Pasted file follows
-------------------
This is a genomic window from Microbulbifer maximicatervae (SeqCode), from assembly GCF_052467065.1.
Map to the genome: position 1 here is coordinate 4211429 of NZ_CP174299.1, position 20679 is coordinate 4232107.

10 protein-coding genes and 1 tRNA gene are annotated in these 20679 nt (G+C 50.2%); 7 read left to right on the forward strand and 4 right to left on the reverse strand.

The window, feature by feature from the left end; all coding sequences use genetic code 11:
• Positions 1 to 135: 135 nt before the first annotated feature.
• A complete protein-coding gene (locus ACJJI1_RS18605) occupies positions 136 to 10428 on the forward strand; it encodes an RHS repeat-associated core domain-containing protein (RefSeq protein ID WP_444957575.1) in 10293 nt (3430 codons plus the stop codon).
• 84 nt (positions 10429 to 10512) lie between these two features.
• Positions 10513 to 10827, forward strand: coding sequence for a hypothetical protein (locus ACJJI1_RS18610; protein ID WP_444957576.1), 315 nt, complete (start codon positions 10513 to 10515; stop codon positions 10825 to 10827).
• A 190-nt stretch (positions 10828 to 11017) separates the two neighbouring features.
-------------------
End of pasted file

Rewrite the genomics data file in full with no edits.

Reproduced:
This is a genomic window from Microbulbifer maximicatervae (SeqCode), from assembly GCF_052467065.1.
Map to the genome: position 1 here is coordinate 4211429 of NZ_CP174299.1, position 20679 is coordinate 4232107.

10 protein-coding genes and 1 tRNA gene are annotated in these 20679 nt (G+C 50.2%); 7 read left to right on the forward strand and 4 right to left on the reverse strand.

The window, feature by feature from the left end; all coding sequences use genetic code 11:
• Positions 1 to 135: 135 nt before the first annotated feature.
• A complete protein-coding gene (locus ACJJI1_RS18605) occupies positions 136 to 10428 on the forward strand; it encodes an RHS repeat-associated core domain-containing protein (RefSeq protein ID WP_444957575.1) in 10293 nt (3430 codons plus the stop codon).
• 84 nt (positions 10429 to 10512) lie between these two features.
• Positions 10513 to 10827, forward strand: coding sequence for a hypothetical protein (locus ACJJI1_RS18610; protein ID WP_444957576.1), 315 nt, complete (start codon positions 10513 to 10515; stop codon positions 10825 to 10827).
• A 190-nt stretch (positions 10828 to 11017) separates the two neighbouring features.